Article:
Besides, our so-called stars aren’t even brands on their own. Victor Wanyama is a Kenyan national treasure and his billboards are all over Nairobi but ours here are very ordinary.
But our best export of recent, Farouk Miya, is in the dungeon of second division Croatian football. His career progress has taken a nosedive.
I, personally, have often tried to expose players to European scouts but they have miserably failed the trials, partly due to lack of professionalism and cheating age. We all know our average Cranes age is in the thirties yet on paper we have one of the youngest squads. The age-cheating habit has derailed our football to the extent that we are result-oriented at the expense of building for the future. Even if The Cranes were to win the 2019 Afcon, there would still be just a handful players worthy of being bought by leading clubs in Europe.
Yet we saw how the whole Senegal team from 2002 Afcon and World Cup was bought by leading European clubs. The same happened to the Zambian team of 2012; but can anyone envisage the same for our Cranes?
Our players’ mentality would greatly be professional when they know they owe the Ugandan public and their every move is in the public domain. That’s how stars are nurtured and sponsors start coming on board.
The glaring anomaly is that Fufa has no drive to develop individual players and the players themselves find it fashionable to live in mediocrity of changing clubs every season without developing their careers.
What many don’t pay attention to is that football has evolved. It is now a business first, then entertainment. We indirectly pay to watch the World Cup, Premier League and all the football on television. So, Fufa has an obligation to make the 2019 Afcon valuable and this requires forward thinking beyond an individual’s personal mandate.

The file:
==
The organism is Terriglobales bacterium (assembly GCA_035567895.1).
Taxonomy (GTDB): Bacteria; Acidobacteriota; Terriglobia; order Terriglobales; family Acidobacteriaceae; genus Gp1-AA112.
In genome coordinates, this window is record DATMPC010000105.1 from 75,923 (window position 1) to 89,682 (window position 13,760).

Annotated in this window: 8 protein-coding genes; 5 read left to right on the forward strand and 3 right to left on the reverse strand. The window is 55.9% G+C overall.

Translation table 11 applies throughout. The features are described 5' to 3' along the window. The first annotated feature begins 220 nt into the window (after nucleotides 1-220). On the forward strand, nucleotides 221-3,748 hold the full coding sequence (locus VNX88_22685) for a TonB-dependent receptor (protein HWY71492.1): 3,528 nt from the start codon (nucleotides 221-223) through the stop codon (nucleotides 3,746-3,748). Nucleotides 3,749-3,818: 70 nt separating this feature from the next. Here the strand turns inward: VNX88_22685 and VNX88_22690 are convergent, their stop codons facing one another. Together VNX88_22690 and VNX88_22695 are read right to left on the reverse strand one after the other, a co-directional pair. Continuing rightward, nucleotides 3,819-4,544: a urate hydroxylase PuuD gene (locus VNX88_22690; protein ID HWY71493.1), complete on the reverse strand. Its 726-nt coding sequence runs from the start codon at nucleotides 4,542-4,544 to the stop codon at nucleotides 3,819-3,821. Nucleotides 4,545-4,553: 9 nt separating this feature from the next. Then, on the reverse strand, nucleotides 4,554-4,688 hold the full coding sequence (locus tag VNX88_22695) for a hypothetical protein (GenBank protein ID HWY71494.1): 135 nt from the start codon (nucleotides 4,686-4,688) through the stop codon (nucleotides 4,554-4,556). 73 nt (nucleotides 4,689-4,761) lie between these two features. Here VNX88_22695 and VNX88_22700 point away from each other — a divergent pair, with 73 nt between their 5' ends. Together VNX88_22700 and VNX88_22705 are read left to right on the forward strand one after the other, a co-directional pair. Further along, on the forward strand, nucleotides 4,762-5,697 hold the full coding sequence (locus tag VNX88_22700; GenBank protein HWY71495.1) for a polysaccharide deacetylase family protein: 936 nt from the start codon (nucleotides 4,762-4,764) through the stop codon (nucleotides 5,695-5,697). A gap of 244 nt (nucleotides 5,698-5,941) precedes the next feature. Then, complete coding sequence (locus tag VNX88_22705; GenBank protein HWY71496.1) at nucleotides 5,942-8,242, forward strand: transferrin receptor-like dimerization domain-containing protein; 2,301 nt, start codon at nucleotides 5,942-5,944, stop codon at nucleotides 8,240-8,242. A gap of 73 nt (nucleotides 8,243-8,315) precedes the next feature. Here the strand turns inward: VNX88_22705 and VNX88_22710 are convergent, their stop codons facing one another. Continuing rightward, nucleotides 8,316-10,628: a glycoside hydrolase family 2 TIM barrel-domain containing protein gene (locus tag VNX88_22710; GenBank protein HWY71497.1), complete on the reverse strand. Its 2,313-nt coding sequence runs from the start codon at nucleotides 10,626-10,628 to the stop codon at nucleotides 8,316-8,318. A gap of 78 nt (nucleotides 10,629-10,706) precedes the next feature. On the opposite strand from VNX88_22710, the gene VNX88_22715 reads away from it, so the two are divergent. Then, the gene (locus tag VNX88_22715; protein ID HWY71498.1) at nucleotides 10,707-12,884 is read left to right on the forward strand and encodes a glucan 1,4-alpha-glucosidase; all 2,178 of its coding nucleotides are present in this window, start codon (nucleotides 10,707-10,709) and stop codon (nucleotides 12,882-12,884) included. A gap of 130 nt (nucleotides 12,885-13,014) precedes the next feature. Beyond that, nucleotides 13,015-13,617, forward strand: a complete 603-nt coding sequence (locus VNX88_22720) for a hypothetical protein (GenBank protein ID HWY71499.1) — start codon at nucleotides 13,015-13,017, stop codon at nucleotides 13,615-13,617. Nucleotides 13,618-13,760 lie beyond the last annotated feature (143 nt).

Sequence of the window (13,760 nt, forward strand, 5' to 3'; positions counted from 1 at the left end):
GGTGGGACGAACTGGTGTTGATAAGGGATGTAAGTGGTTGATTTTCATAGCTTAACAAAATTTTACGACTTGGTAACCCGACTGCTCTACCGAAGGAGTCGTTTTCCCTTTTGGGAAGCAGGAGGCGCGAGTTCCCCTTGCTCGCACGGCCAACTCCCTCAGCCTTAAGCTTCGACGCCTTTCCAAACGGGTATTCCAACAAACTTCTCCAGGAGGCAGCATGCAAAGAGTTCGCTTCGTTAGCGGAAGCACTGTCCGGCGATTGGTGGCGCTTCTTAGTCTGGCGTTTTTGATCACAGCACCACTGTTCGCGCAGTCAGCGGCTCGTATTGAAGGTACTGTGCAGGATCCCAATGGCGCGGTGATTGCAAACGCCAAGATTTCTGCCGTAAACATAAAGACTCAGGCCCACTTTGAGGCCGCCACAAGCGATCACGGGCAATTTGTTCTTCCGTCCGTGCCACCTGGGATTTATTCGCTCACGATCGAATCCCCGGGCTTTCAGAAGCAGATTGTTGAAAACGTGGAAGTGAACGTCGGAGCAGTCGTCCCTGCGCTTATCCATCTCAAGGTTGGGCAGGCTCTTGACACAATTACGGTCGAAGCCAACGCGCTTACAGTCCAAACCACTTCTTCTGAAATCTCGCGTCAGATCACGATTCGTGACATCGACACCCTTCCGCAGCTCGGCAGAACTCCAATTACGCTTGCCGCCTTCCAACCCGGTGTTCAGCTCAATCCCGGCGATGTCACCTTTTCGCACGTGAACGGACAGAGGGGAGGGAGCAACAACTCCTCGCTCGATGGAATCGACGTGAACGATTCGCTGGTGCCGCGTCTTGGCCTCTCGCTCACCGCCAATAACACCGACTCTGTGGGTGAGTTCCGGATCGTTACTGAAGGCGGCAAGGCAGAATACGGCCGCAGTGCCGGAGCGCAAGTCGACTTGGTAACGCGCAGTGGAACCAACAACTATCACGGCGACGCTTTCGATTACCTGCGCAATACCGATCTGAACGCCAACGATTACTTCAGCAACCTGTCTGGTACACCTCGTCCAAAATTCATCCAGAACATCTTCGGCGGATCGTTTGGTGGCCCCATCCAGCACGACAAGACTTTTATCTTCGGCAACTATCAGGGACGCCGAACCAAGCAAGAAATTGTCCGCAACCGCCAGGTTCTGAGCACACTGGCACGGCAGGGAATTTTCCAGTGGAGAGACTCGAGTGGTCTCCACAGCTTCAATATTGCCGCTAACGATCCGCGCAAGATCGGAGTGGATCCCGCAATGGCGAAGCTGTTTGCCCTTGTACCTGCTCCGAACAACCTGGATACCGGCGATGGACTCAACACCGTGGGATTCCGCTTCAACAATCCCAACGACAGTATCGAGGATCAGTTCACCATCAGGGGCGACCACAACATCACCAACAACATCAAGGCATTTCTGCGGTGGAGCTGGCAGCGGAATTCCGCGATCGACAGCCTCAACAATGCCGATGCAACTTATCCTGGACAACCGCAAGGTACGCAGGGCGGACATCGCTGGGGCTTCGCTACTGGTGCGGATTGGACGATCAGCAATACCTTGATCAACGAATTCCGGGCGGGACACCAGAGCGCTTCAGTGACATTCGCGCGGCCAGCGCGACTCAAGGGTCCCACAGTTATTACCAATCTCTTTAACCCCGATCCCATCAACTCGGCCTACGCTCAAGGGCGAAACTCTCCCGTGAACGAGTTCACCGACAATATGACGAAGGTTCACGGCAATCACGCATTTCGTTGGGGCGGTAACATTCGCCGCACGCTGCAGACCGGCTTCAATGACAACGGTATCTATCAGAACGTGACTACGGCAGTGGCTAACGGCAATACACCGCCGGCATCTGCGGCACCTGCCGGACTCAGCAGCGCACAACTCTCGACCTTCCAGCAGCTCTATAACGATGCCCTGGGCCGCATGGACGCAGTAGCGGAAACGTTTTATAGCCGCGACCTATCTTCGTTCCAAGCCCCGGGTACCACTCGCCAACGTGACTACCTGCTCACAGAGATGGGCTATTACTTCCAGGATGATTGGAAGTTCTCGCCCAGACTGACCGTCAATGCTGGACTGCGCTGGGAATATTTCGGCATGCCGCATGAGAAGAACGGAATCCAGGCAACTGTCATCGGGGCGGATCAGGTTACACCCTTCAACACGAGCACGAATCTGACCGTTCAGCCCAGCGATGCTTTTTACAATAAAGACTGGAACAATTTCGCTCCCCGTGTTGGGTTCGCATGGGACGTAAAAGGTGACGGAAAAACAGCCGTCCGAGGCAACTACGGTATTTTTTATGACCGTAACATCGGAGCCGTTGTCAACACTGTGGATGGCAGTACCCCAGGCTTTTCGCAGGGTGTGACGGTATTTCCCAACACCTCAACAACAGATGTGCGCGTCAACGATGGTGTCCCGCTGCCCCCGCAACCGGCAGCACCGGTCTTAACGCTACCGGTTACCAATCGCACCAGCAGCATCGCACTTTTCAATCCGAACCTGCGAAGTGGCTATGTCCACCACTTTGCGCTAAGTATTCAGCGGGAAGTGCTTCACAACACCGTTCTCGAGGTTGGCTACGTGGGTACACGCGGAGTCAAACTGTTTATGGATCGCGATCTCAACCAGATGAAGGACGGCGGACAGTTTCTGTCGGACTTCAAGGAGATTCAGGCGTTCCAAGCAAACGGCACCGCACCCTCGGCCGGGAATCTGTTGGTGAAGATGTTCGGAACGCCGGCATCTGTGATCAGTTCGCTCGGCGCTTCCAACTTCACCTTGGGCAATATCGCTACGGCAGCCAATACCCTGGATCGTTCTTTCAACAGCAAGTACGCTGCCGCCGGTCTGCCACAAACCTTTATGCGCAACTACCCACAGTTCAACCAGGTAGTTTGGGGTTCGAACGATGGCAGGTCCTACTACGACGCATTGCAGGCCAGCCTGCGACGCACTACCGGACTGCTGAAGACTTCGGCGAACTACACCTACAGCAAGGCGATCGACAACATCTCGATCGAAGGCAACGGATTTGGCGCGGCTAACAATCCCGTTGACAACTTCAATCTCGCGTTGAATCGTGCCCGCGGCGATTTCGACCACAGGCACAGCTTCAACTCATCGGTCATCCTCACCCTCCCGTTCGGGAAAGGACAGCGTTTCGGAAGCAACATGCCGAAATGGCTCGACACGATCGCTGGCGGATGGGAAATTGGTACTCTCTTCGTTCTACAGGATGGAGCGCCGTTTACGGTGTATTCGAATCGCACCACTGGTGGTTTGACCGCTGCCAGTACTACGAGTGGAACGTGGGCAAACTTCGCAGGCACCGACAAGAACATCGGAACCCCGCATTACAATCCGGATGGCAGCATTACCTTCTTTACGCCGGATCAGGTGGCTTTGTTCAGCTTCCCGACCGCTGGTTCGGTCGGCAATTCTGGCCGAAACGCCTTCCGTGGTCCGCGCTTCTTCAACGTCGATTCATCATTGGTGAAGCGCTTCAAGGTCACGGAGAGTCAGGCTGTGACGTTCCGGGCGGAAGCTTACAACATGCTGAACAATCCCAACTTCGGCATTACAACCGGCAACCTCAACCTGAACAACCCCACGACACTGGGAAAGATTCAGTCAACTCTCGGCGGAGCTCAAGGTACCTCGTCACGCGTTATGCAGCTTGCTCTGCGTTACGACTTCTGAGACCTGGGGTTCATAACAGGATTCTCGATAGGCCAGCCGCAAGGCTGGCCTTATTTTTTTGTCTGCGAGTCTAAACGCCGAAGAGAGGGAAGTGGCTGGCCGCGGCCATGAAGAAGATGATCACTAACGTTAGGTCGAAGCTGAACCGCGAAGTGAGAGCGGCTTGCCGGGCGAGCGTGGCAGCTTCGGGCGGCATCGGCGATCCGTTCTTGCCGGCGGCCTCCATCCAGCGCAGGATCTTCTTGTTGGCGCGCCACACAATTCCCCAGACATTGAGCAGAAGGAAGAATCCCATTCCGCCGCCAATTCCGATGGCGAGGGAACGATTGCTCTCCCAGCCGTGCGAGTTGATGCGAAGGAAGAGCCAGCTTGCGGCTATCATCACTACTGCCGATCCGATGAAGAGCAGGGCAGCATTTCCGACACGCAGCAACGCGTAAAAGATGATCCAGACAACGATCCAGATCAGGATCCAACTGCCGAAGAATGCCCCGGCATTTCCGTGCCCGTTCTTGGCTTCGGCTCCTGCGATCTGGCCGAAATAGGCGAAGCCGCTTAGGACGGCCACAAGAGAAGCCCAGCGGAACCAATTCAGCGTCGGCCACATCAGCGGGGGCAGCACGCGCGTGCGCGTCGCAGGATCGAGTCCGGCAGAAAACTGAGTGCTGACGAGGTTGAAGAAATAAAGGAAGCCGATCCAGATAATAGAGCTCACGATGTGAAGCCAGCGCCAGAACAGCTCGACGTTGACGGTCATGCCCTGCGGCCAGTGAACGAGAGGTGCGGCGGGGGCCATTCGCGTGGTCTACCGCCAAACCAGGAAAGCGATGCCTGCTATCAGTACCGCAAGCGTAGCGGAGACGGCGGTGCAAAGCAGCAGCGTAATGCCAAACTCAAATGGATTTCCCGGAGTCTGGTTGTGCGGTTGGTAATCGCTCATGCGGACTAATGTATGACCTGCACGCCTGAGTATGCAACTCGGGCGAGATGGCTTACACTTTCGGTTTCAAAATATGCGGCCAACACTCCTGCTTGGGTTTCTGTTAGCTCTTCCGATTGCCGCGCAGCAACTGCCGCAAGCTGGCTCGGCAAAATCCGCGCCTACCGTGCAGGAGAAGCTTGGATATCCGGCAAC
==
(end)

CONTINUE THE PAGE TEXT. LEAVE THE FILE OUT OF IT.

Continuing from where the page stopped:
Lest I forget, continental body CAF provides each of the qualified teams with at least $2m (about Shs 7.2bn) for preparations. This is aimed at helping the teams with planning and strategizing.
Such sums should be aimed at developing football from the grassroots but Fufa never declares these monies to the public; instead, all we hear is how it was spent expenditure in an annual report no one can verify.
If just four Cranes players are bought for $500,000 each, that would be a fine return on investment for the country.
The Egyptian FA greatly invested in Mohammed Salah and we can all see the fruits he is bringing to the economy. When he was benched at Chelsea, the Egyptian FA voiced concern in a show of national unity.
So what if the national team’s Fifa ranking rises yet our league remains in deplorable standards? So what if Onyango stands out when there was no local effort to use him as a champion for national projects?
German Burkhard Pape didn’t win much with The Cranes but is regarded as the best ever simply because he built a system that lasted generations. That is the spirit we need to adopt in 2019.
Author is the president of Nyamityobora FC